Virtually all newcomers to electronic cigarettes are ex-smokers , so it is natural for them to try to use an e-cigarette in the same way as a tobacco cigarette, especially as the first model chosen may be a replica of a cigarette.
Unfortunately this doesn't work well, as the two things may look similar but are functionally very different. One is a paper tube where the smoke resulting from burning chopped-up vegetable matter is inhaled; the other is a steel tube producing a water-based vapor from a liquid that is vaporized by a battery and heater element - essentially, a low-temperature steam. One contains tobacco that is set on fire at high temperature; the other has no tobacco and generates mist using a battery. There aren't really any valid comparisons between the two.
If an ecig is used like a cigarette, it doesn't work, and there might be other issues too, such as a sore throat or lungs. An ecig doesn't contain any tobacco; there is no combustion; nothing is ignited; there is no smoke; the process is low-temperature within a mist-laden atmosphere. Multiple clinical trials have demonstrated that if an ecig is used in the same way as a tobacco cigarette, either zero or very little nicotine can be measured in the user's bloodstream.
So now that we know it must be used differently, the question is: how? The short answer is that the only similarity is that both are placed in the mouth. After that, everything else is different.
1. E-Cigarette vapor is not drawn directly into the lungs, as many smokers do with a tobacco cigarette. The lungs do not 'suck' on the ecig; a direct inhale is not used. Instead, the vapor is first drawn into the mouth, using the cheeks to create a vacuum, then inhaled if desired.
The vapor doesn't have to be inhaled though, and an ecig can be used like a cigar, with the vapor only taken into the mouth. Nicotine will still be delivered - and probably better than if an attempt is made to inhale the vapor directly into the lungs.
2. First the vapor is drawn into the mouth, then held there for a second or two. Then, it can be inhaled if desired. The vapor is then expelled through the mouth or nose.
3. The vapor is drawn very slowly and gently into the mouth (not the lungs). A hard pull, as is normal with a cigarette, cannot be used since:
a. The heater coil doesn't work properly unless air is drawn across it gently for several seconds. There won't be any nicotine in the vapor if a short hard pull is used.
b. It may pull liquid into the mouth.
4. E-Cigarette vapor is a water-based mist and not smoke. This has two main consequences:
a. The droplet size in vapor is ten times the particulate size in smoke (10 microns vs 1 micron). This means that cigarette smoke penetrates far more deeply into the lungs, travelling deep into the smallest passageways. Vapor cannot go anywhere near as deep, and this means that nicotine is not available so easily from the lungs, and is obtained more slowly.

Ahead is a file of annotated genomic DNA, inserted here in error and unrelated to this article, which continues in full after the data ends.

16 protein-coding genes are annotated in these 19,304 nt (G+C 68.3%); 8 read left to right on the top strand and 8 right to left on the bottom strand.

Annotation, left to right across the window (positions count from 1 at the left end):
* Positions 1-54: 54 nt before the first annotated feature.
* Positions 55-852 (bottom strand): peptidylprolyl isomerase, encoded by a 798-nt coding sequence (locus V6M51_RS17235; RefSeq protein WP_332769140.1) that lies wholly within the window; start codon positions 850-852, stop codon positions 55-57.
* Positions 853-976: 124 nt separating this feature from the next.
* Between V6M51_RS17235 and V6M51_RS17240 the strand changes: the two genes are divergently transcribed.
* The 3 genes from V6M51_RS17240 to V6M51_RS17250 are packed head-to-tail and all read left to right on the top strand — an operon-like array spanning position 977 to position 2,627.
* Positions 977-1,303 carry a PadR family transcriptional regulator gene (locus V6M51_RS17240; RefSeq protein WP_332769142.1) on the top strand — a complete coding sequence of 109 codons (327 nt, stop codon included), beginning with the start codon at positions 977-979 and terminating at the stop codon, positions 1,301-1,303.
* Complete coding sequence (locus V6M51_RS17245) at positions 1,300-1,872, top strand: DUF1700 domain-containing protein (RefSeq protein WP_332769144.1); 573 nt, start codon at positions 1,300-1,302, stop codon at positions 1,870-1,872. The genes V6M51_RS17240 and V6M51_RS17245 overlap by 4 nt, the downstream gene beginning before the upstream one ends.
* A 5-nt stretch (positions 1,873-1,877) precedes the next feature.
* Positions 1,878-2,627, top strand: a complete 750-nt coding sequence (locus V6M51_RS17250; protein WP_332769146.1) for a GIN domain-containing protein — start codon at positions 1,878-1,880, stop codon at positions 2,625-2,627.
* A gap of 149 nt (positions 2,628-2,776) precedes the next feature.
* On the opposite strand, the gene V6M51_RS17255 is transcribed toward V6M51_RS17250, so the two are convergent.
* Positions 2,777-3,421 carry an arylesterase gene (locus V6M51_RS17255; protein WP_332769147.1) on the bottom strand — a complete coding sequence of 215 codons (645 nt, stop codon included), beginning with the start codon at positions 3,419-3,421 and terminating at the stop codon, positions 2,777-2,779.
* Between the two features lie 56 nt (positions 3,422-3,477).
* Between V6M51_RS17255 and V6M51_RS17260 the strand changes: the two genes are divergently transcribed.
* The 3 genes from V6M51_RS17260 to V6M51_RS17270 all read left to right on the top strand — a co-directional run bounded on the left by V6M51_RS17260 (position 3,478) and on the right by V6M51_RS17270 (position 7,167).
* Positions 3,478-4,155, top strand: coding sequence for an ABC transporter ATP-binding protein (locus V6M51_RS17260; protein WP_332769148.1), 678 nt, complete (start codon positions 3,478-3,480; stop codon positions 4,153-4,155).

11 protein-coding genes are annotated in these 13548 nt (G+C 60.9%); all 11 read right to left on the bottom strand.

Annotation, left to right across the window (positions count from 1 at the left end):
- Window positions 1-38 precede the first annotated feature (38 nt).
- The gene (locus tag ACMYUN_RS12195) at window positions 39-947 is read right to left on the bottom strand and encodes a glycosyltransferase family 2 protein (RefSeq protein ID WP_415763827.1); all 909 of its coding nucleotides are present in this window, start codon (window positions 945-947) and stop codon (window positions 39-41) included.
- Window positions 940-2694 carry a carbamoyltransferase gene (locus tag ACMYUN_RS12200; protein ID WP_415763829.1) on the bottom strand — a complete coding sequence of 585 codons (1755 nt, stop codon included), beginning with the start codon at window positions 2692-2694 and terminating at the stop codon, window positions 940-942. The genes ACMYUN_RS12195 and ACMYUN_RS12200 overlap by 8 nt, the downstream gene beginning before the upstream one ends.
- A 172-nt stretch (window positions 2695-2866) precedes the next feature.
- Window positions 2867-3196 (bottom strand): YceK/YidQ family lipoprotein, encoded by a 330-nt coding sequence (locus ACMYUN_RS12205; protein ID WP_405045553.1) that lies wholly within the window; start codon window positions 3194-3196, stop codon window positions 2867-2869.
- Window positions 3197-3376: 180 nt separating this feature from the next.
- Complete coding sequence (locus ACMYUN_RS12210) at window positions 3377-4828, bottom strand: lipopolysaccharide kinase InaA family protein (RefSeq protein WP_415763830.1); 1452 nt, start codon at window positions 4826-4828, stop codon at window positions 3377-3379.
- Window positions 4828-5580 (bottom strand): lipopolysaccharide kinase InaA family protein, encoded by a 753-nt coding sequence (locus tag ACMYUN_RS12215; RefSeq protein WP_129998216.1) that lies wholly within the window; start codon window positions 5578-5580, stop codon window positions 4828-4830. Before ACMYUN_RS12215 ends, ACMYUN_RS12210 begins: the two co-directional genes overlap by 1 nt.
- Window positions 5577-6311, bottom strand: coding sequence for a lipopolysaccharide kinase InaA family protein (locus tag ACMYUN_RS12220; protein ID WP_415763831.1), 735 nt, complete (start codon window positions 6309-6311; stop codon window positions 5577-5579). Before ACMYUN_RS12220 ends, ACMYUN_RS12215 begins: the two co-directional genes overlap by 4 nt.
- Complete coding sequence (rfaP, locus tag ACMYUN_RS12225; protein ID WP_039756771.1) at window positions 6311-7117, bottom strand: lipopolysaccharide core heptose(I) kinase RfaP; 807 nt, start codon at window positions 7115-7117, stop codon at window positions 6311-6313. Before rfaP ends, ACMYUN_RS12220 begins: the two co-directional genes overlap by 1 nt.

b. It is likely that just as much nicotine is absorbed by the mucous membranes in the mouth and nose as within the lungs. In fact for maximum nicotine delivery, all three need to be employed: mouth, lungs, nose - otherwise all the nicotine cannot be delivered.
5. Indeed it is not necessary to inhale, when using an e-cigarette, to obtain nicotine: holding the vapor in the mouth will suffice for some people (especially with high-strength liquid), and expelling some through the nose as well, after a very shallow inhale, will add to the nic delivery. Persons with serious lung diseases caused by smoking, such as emphysema, can take advantage of this - since inhaling anything further, even mist, is absolutely not advised.
Nicotine delivery via cigarette smoke is unusually rapid - it reaches the brain in around 8 seconds, which is at least three times faster than injecting nicotine, which takes up to 30 seconds to reach the brain. This is part of the grip cigarettes have, since this ultra-fast delivery becomes associated with the act of smoking.
Nevertheless, a properly set up e-cigarette, with a sufficiently strong liquid for the equipment and user, used correctly after advice from an expert, will deliver nicotine in about 30 seconds. After a period of adapting to the new delivery method, this has proven acceptable to smokers switching to the ecig.
6. Lastly, an 'inhale' on an ecig (which as we have seen above is nothing of the sort, it's more of a 'suck') is much, much longer than with a cigarette. There is only somewhere between 10% and 50% of the nicotine in ecig vapor compared to cigarette smoke, so more vapor needs to be taken in, and for a longer time session - probably about 12 minutes as against the 5 minutes a cigarette lasts. Also, the atomizer simply doesn't work if a 2-second inhale is used, since for at least the first second it is warming up and does absolutely nothing.
With a small ecig we draw into the mouth for between 4 seconds and 8 seconds (yes, 8 seconds), depending on how efficient the device is, how strong the liquid refill is, and how expert the user is; the average draw length is 4 or 5 seconds. This would be used with a mini ecig, for example. As you can see, a slow and gentle 'suck' of 5 seconds bears no relation at all to the sharp, hard lung inhale of 1 or 2 seconds used with a cigarette.
With a larger and more efficient ecig we might use a 3 or 4 second draw. We don't use a direct lung inhale or a 2-second draw with any ecig, except by personal preference, for occasional variation. Neither works: a lung inhale doesn't get enough nicotine and causes soreness and coughing, and a 2-second cigarette-style draw is basically a placebo operation as the atomizer won't be doing much.
Results of incorrect use